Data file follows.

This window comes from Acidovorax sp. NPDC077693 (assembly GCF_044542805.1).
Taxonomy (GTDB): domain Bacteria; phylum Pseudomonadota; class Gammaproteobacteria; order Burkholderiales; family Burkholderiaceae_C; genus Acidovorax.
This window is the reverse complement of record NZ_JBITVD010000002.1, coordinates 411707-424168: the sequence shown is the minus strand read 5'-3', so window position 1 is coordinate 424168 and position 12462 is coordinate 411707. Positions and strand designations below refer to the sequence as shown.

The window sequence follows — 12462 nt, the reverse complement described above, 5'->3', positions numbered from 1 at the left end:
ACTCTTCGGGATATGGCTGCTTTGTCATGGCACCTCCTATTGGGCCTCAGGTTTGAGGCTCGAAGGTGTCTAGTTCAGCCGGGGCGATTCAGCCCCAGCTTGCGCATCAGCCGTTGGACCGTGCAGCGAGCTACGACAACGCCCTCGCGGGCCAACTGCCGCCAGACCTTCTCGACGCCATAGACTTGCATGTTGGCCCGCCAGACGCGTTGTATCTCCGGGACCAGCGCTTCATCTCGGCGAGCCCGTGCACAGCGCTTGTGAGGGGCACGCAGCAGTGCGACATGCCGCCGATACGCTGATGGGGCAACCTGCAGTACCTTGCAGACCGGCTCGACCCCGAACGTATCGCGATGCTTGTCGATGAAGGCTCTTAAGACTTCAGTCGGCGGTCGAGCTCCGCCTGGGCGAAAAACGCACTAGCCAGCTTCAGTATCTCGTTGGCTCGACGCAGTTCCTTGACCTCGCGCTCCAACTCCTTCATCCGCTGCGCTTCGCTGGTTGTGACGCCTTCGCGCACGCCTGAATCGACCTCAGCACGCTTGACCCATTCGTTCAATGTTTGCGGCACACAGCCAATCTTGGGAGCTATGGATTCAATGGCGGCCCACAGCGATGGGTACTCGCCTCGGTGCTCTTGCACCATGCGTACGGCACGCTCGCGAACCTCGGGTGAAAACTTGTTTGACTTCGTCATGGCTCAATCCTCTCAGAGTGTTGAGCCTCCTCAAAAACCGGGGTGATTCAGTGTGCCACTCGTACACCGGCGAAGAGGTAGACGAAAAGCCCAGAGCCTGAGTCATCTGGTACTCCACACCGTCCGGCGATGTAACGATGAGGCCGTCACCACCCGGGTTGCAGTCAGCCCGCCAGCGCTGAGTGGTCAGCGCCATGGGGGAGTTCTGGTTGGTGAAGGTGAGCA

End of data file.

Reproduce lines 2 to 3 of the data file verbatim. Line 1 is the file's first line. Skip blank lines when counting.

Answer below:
Taxonomy (GTDB): domain Bacteria; phylum Pseudomonadota; class Gammaproteobacteria; order Burkholderiales; family Burkholderiaceae_C; genus Acidovorax.
This window is the reverse complement of record NZ_JBITVD010000002.1, coordinates 411707-424168: the sequence shown is the minus strand read 5'-3', so window position 1 is coordinate 424168 and position 12462 is coordinate 411707. Positions and strand designations below refer to the sequence as shown.